China’s one-year interest-rate swap climbed to a 20-month high on speculation banks are hoarding funds to meet quarter-end capital requirements, prolonging a cash shortage.
The People’s Bank of China added a net 92 billion yuan ($15 billion) into the financial system this week, down from 160 billion yuan in the five days through June 7, according to data compiled by Bloomberg. The one-year swap rate has increased every day since May 28, barring the three-day holiday at the start of the week.
“We are still bearish on the liquidity outlook because banks need to set aside cash for the mid-year accounting period and we will head into another tax payment season in July,” said Pin Ru Tan, an interest-rate strategist at HSBC Securities Asia Ltd. in Hong Kong.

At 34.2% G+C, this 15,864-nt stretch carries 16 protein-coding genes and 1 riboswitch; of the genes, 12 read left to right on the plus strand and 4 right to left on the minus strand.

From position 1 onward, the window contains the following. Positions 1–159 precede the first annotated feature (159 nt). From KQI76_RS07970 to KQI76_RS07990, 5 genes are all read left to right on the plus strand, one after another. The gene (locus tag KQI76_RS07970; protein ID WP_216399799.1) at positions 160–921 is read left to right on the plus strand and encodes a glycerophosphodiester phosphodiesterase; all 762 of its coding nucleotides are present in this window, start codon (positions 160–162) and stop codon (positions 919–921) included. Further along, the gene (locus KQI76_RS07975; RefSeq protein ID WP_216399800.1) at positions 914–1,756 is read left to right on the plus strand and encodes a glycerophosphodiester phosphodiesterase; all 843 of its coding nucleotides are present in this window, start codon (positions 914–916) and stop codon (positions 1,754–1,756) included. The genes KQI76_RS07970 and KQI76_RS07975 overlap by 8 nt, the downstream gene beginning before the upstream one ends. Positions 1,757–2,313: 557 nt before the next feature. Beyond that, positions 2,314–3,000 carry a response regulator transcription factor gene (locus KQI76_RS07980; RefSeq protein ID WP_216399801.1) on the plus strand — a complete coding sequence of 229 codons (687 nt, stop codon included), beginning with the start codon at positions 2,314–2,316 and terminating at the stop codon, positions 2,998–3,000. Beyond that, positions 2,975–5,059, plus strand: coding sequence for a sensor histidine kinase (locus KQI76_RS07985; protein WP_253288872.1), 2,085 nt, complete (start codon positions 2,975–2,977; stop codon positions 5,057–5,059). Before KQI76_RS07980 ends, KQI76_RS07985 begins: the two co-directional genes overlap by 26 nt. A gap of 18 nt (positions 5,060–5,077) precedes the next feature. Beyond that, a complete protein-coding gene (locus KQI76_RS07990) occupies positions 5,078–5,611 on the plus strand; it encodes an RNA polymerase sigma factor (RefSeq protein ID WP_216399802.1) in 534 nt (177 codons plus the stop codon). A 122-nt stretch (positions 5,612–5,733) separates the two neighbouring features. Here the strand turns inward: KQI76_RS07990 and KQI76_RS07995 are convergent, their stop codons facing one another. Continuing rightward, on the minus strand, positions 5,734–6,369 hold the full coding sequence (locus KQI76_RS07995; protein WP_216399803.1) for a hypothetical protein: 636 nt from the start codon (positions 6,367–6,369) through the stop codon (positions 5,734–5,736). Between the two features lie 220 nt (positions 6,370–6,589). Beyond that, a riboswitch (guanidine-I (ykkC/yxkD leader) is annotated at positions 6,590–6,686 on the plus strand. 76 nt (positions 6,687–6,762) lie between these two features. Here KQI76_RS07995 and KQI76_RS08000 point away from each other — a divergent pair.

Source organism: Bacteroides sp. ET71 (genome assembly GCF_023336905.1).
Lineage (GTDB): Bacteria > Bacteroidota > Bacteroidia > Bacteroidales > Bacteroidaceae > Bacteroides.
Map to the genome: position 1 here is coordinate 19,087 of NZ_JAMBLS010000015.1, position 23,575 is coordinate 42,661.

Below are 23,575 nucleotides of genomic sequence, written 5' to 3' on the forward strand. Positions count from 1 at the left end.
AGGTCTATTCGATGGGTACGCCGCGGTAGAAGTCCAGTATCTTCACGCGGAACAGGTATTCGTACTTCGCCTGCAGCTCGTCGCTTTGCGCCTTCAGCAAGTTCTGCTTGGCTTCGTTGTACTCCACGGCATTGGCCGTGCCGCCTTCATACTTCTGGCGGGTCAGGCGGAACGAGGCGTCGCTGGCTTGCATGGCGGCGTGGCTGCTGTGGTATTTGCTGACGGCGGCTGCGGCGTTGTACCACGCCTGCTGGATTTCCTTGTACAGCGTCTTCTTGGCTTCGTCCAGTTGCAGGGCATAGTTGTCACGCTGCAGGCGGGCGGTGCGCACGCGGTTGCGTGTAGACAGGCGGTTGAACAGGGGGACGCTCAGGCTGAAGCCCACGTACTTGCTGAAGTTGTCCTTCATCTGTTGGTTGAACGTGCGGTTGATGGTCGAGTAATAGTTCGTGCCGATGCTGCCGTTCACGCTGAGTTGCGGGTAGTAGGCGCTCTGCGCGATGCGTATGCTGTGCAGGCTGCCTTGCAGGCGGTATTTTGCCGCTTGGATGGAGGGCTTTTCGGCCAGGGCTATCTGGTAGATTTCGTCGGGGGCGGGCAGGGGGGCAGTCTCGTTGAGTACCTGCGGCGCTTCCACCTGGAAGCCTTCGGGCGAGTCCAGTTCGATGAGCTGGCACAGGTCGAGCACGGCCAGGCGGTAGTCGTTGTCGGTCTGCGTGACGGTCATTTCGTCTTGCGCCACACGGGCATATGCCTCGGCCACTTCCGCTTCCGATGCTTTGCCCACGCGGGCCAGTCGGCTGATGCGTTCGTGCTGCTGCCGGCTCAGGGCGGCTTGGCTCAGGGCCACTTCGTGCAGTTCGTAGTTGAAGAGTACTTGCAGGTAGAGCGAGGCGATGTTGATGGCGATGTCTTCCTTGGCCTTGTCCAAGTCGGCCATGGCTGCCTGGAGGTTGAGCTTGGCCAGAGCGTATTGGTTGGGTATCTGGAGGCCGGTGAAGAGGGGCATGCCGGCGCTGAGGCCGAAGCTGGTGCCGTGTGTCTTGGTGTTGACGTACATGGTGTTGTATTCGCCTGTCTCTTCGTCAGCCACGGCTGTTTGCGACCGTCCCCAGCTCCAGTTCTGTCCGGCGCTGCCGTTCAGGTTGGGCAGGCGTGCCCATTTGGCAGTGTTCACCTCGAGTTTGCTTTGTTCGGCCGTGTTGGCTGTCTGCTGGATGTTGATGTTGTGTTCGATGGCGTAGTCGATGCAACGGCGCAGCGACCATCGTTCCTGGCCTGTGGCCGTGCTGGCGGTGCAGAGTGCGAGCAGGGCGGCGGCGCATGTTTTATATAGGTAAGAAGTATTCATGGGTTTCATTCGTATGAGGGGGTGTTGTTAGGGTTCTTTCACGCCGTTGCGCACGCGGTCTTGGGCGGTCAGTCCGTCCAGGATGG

The one-year contract, the fixed cost needed to receive the floating seven-day repurchase rate, gained two basis points to 3.67 percent as of 9:18 a.m. in Shanghai, the highest since October 2011, according to data compiled by Bloomberg.
The seven-day repo rose 11 basis points, or 0.11 percentage point, to 6.5 percent.
--Judy Chen. Editors: Simon Harvey, Robin Ganguly
To contact Bloomberg News staff for this story: Judy Chen in Shanghai at email@example.com.
To contact the editor responsible for this story: James Regan at firstname.lastname@example.org.